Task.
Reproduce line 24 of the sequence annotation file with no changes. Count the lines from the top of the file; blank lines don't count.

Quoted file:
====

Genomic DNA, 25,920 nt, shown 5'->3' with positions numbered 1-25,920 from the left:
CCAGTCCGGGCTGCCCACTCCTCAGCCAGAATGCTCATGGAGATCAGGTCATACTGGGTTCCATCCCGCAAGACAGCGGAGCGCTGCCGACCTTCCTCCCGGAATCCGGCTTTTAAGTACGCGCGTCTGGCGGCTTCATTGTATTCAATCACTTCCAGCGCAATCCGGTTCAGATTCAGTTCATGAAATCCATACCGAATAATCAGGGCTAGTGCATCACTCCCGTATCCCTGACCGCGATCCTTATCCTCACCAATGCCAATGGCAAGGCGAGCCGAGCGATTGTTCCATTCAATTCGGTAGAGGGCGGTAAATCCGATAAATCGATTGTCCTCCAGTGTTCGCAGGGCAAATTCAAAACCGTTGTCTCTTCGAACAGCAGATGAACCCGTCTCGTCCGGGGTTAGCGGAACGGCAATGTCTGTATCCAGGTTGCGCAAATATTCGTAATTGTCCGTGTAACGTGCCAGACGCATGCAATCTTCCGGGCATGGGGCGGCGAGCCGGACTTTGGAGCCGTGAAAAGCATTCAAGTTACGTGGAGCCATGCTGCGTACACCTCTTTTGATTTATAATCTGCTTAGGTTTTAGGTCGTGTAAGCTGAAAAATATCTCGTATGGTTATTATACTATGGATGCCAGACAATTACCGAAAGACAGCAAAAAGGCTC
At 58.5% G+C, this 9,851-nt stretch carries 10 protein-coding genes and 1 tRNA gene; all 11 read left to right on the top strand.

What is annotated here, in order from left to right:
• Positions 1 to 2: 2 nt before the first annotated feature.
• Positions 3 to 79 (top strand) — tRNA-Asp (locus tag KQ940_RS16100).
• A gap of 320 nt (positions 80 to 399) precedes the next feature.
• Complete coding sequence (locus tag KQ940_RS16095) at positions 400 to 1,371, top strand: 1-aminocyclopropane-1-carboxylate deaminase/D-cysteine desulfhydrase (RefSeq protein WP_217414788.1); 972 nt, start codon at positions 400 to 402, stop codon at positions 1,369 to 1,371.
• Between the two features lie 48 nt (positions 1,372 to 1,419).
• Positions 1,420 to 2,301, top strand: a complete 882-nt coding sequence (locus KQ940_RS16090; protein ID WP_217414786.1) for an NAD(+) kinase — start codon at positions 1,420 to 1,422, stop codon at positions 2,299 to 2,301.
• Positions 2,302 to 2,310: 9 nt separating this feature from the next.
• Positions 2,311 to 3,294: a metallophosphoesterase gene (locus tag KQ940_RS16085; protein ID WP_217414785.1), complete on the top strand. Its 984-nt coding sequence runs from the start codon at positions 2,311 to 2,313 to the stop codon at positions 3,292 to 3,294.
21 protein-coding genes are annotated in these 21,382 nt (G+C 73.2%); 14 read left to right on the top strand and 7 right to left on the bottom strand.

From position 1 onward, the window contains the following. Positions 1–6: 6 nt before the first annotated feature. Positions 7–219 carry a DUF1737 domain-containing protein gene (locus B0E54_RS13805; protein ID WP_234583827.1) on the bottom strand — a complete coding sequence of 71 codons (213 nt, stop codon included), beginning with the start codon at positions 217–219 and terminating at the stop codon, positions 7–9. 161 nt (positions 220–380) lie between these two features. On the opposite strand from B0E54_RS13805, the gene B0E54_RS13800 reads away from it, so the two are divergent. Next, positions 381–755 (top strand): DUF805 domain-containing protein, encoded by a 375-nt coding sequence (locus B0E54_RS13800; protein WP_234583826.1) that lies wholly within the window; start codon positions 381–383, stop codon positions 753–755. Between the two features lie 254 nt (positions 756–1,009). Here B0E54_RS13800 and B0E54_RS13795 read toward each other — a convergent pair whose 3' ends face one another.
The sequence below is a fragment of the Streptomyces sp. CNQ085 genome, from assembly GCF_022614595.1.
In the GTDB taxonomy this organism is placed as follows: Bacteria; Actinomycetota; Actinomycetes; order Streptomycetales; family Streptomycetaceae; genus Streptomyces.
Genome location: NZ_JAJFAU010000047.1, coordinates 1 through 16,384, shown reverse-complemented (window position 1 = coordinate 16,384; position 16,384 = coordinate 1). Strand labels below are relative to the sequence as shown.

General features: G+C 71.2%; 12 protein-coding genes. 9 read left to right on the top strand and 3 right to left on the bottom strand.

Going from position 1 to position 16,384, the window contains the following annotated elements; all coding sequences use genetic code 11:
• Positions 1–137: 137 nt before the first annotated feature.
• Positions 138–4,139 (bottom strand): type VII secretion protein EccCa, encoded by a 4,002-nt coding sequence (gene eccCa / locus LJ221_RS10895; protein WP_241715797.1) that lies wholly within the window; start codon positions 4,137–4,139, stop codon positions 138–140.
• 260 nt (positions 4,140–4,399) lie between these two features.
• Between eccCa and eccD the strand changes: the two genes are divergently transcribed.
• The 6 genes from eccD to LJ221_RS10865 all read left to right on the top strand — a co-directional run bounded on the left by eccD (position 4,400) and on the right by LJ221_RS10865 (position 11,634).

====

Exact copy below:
• The 6 genes from eccD to LJ221_RS10865 all read left to right on the top strand — a co-directional run bounded on the left by eccD (position 4,400) and on the right by LJ221_RS10865 (position 11,634).